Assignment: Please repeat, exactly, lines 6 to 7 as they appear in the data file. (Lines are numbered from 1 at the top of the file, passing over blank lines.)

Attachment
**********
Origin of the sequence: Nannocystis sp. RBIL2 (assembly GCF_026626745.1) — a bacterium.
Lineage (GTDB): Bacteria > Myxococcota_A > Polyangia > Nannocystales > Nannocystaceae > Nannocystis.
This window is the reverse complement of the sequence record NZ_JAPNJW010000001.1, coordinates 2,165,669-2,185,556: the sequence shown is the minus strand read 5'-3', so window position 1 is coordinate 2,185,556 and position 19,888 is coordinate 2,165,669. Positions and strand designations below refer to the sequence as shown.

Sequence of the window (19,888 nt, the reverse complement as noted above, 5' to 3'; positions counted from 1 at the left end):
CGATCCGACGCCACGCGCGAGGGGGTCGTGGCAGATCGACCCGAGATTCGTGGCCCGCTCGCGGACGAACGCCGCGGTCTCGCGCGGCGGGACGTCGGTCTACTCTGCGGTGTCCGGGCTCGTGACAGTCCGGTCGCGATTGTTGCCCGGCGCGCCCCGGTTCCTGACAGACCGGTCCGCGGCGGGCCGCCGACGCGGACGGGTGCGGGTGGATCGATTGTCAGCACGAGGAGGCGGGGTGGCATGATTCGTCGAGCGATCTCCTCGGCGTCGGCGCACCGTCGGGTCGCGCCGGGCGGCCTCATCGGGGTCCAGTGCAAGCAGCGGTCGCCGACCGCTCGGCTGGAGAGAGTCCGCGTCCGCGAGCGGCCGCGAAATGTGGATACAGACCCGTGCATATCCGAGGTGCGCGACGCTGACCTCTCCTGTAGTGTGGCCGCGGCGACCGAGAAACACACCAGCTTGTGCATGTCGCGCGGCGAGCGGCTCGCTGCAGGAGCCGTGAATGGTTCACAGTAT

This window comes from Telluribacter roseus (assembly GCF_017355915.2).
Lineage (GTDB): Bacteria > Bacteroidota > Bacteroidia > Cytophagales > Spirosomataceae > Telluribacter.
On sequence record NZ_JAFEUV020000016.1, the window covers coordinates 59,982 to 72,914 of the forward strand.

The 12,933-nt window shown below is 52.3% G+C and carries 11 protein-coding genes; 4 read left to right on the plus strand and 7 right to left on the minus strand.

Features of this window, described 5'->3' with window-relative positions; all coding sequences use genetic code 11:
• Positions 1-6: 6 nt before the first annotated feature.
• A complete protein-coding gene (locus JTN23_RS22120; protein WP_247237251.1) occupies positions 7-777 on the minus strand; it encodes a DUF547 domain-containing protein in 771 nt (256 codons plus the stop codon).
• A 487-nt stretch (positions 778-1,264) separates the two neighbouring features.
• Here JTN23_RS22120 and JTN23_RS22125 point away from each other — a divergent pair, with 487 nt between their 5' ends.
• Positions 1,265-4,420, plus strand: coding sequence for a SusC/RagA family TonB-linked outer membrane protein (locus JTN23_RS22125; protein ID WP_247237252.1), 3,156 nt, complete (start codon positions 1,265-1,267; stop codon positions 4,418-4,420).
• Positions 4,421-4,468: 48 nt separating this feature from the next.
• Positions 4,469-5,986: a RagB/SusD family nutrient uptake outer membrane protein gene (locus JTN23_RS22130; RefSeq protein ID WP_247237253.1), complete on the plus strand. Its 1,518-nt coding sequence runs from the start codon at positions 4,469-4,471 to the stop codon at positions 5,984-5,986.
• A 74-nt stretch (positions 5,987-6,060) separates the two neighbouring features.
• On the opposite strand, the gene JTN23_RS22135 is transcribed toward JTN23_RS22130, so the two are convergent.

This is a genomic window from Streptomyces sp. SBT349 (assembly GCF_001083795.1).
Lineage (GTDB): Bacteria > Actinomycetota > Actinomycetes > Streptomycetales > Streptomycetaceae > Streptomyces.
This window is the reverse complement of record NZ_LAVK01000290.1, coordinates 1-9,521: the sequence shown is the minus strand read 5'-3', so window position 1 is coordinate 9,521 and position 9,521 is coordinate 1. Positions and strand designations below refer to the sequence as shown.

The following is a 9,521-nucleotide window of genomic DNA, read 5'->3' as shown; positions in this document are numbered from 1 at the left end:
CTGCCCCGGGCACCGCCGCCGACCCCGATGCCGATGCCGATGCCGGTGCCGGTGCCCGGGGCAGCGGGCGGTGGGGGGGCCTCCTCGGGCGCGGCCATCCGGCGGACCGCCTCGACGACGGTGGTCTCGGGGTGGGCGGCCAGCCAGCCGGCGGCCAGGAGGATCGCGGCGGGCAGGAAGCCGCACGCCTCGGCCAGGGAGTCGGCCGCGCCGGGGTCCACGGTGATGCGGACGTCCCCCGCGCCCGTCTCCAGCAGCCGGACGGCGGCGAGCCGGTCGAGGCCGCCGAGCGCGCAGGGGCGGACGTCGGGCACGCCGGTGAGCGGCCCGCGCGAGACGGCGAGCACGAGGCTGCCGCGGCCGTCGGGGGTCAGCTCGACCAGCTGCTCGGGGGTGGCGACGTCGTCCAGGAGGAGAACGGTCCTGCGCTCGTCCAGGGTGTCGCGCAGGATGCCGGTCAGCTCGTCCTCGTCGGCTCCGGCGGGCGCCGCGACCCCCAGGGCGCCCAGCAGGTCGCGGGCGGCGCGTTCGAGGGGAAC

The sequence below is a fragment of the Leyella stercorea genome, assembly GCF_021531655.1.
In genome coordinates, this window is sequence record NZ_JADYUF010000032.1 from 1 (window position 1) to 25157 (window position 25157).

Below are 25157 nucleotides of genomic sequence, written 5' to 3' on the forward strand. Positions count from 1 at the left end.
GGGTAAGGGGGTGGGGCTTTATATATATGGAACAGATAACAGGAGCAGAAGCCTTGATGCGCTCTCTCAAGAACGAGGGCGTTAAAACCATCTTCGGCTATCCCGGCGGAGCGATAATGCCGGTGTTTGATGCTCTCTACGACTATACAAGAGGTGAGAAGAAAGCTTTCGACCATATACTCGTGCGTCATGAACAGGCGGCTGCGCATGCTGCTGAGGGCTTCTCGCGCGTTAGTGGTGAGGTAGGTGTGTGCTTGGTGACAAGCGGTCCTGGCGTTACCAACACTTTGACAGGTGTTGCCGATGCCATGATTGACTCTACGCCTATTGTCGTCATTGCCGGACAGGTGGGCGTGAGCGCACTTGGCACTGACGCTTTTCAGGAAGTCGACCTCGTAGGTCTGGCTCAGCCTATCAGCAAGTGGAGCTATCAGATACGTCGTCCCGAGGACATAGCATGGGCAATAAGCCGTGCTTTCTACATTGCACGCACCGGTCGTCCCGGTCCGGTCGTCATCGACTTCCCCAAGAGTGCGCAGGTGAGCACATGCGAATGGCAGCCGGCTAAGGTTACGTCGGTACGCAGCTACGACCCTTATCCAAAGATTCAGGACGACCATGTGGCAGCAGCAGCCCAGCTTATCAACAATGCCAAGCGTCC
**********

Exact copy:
This window comes from Telluribacter roseus (assembly GCF_017355915.2).
Lineage (GTDB): Bacteria > Bacteroidota > Bacteroidia > Cytophagales > Spirosomataceae > Telluribacter.